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It sounds like the start of a joke: How many plumbers does it take to fix a plane toilet? As it turns out, even an aircraft full of handymen might not suffice, as demonstrated on a recent Norwegian flight.
Flight DY1156 took off from Oslo Gardermoen at 9.34am on 27 January, headed for Munich. However, the aircraft only got as far as the Swedish border before it had to turn back, circling four times over Hedmark to get rid of excess fuel and then landing at Oslo.
The flight was aborted as a result of a problem with the toilets on board, according to Norwegian communications advisor Fatima Elkadi. 
The irony is that around 85 of the passengers were plumbers, many of them from Rørkjøp plumbing company.

“It is true that DY1156, which was to fly from Oslo to Munich, had to return to Oslo again when they found an issue with the toilets on board,” she told Dagbladet, a Norwegian news site.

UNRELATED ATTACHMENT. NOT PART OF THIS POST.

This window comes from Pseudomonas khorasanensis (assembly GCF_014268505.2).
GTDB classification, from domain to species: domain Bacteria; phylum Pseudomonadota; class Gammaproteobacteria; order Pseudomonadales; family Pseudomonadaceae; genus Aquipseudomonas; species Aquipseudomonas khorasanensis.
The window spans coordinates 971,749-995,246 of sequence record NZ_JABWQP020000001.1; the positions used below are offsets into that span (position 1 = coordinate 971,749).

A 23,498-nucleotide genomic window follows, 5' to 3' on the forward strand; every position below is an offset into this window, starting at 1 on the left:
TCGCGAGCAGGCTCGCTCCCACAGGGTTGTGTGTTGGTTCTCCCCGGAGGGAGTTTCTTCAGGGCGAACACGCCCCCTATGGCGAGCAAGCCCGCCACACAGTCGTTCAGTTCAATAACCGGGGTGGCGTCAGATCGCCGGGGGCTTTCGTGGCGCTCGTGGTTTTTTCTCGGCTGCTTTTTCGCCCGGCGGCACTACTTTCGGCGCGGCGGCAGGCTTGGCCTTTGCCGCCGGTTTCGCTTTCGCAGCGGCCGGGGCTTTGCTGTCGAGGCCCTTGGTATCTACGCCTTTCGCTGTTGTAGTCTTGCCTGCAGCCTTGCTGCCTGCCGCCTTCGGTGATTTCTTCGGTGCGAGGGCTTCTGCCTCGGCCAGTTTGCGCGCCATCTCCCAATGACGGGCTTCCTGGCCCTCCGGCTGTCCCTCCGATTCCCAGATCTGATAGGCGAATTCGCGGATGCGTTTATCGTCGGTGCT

Rørkjøp CEO Frank Olsen said he would have liked to have a crack at it but was thwarted by a technicality.
“We would have liked to fix the restrooms, but unfortunately it had to be done from the outside and we didn’t risk sending a plumber to work at 10,000m,” he told Dagbladet. “There was a good atmosphere in the plane, what with the irony about the broken toilets.”
Hans Christian Ødegård, a plumber from company Ulstein, added: “So many plumbers on a plane and it has to turn around because of toilet trouble – there’s good humour in that.”
Technicians at Gardermoen soon fixed the problem and the plane took off again, landing in Munich at around 12pm.

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